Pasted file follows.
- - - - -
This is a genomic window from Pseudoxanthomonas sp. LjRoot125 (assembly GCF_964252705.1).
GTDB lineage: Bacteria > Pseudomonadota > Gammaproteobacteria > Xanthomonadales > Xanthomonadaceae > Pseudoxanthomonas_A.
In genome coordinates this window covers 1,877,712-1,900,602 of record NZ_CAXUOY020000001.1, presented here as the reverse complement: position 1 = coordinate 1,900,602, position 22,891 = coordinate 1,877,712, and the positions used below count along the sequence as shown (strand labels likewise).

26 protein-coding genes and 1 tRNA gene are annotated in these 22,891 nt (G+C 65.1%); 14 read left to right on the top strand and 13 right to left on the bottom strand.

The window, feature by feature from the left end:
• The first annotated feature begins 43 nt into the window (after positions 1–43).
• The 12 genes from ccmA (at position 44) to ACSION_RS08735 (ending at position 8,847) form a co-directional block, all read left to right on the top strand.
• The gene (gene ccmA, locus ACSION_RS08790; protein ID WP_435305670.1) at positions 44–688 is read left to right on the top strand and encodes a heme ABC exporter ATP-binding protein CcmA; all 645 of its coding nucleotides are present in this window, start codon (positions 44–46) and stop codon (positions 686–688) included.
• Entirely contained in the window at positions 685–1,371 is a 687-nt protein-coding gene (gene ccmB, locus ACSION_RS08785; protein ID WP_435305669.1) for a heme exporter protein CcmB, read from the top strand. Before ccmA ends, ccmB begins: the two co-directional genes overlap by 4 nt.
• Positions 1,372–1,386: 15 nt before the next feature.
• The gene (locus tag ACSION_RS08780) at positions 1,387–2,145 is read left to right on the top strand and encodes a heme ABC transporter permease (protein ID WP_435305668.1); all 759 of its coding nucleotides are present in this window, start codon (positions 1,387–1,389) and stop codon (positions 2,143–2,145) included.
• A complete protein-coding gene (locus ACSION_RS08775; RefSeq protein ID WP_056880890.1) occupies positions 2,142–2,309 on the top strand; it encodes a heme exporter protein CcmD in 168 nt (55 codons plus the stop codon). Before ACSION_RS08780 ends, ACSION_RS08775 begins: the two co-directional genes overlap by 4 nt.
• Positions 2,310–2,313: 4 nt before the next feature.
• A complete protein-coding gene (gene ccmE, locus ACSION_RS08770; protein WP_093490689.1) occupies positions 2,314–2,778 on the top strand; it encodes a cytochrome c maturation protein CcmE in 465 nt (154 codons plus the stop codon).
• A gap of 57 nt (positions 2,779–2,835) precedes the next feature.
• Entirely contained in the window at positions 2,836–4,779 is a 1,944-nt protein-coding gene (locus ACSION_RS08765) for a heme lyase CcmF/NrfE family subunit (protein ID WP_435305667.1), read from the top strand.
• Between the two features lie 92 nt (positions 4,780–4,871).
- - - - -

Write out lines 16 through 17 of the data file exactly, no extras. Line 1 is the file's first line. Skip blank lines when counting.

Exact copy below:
• Entirely contained in the window at positions 2,836–4,779 is a 1,944-nt protein-coding gene (locus ACSION_RS08765) for a heme lyase CcmF/NrfE family subunit (protein ID WP_435305667.1), read from the top strand.
• Between the two features lie 92 nt (positions 4,780–4,871).